15onOrange

The breakfast served up by 15 on Orange was Instagram bait, way too beautiful to eat.  I tried to fit into the elegant surroundings by passing around a plate of fresh salmon before eating it all but this was a bit of a fail when it ended up right in front of me again.

Thank you to Elle and Elizabeth Arden for the amazing spoil, my boss who gave me the morning off and the lovely ladies at my table (Alisson, Jane, Zaida and Tara).

Chatting scarves with Nataniël

On Friday I had the pleasure  of hanging out on the set of Die Nataniël Tafel. Nataniël is a really really big deal in certain factions of the Afrikaans community, mostly mothers and more specifically my mom. When I posted a pic of the set on Facebook I realised that his popularity had trickled down to the younger generation when a friend got so excited that she didn’t even bother to post a comment and just messaged me directly instead. Later, my youngest sister bitterly wanted all the details.

My money shot pic with Nataniël. Co producer Adelaide Potgieter and former 7de waiter turned production assistant  Sekoati Tsubane are in the background

My money shot pic with Nataniël. Co producer Adelaide Potgieter and former 7de waiter turned production assistant Sekoati Tsubane are in the background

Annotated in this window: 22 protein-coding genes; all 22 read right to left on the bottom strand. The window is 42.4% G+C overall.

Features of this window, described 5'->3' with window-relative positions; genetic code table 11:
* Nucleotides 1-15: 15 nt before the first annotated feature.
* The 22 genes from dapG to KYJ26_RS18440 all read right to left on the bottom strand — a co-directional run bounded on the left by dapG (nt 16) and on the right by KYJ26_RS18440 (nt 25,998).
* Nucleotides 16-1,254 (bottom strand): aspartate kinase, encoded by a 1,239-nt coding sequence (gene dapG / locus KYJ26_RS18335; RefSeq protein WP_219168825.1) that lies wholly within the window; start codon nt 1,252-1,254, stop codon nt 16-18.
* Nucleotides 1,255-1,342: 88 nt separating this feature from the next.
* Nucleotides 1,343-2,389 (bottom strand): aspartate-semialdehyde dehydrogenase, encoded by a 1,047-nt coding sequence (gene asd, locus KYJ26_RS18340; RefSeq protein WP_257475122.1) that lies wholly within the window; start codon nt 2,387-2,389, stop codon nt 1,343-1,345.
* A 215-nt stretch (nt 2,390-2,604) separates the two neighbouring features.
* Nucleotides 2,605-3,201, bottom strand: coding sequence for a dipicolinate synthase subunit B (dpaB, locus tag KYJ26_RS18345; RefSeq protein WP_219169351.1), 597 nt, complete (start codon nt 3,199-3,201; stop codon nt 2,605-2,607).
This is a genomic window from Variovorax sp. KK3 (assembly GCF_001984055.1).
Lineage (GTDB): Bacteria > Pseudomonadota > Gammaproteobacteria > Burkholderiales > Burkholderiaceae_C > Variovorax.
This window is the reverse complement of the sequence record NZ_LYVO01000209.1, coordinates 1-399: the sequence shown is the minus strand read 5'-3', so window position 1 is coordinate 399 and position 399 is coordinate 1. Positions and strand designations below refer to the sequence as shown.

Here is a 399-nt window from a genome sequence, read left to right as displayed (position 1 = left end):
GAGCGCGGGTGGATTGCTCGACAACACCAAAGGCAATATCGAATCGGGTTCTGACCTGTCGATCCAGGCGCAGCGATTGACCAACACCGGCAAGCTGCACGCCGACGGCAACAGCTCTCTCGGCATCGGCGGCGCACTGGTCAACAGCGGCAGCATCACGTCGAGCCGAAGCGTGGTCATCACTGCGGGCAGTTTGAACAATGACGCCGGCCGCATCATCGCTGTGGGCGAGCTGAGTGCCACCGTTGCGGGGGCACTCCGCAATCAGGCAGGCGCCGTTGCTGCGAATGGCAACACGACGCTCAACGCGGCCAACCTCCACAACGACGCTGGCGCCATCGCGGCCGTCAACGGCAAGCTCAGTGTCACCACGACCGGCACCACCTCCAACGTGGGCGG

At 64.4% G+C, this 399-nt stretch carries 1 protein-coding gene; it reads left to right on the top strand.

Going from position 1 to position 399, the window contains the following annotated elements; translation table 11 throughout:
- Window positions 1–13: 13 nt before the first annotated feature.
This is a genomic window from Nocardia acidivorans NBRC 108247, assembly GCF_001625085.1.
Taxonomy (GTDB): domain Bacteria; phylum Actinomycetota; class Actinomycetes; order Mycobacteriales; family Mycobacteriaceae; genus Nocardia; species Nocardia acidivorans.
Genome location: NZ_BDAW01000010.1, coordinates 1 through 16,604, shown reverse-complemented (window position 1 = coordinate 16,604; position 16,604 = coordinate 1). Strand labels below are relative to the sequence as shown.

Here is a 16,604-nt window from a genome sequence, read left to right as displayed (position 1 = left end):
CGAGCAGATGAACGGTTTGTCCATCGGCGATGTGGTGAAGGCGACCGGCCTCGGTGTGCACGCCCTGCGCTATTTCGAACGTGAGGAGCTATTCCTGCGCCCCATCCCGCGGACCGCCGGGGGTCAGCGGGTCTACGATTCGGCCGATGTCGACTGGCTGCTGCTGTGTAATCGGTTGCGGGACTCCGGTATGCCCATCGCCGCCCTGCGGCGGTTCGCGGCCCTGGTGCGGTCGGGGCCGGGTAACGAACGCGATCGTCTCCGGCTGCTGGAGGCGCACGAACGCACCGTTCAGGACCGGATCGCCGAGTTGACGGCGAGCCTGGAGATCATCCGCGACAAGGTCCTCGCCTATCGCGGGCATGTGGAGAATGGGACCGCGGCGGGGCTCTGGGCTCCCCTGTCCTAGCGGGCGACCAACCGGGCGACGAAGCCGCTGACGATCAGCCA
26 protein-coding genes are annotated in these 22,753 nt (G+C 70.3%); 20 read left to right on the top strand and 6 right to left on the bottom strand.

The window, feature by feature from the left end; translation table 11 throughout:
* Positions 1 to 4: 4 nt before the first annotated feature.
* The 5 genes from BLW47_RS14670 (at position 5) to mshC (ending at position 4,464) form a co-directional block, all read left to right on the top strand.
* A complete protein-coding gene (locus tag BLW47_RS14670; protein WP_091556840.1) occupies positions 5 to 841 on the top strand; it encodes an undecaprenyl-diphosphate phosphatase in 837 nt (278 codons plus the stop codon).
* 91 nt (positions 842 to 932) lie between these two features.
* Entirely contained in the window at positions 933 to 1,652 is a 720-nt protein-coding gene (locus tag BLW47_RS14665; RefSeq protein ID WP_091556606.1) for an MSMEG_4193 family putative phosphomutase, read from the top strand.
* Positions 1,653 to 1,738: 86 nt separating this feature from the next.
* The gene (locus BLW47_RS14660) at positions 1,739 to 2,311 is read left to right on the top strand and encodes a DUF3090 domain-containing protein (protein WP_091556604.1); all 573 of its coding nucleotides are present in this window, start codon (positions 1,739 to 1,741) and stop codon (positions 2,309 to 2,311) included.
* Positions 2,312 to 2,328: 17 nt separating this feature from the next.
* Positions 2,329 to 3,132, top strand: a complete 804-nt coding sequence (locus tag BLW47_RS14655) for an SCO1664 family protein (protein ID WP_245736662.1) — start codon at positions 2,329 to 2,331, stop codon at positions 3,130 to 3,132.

As much as I enjoy fostering jealously amongst family and friends, there was more to this experience than that. I am also a bit of a fan girl. In my youth I looked forward to his columns in my mom’s Sarie every month.

While they were still prepping for the show Nataniël found a cellphone charging on the set. He asked who was so middle class to record with a cellphone. And there I was with my S3 taking photos of it all, with a deep blush creeping over my face even though the jab was not directed at me. Having a sense of humour is mandatory if you’re in Nataniël’s presence.

Later in the production room I got to meet the man. He complimented my polka dot scarf – he wore a similar one the previous day. Star stuck I blurted out the first thing that came to mind, “Thanks, it’s a Chinatown special.” He went on to tell a story that completely muddled up everything I thought I knew about him. His friend often goes to the Chinatown in Johannesburg where one needs to buy 5 scarves at a time which she then distributes amongst their circle. So before they go out together they’ll call ahead to coordinate who is wearing their scarf.

Read the full story and check the gallery on MSN Howzit.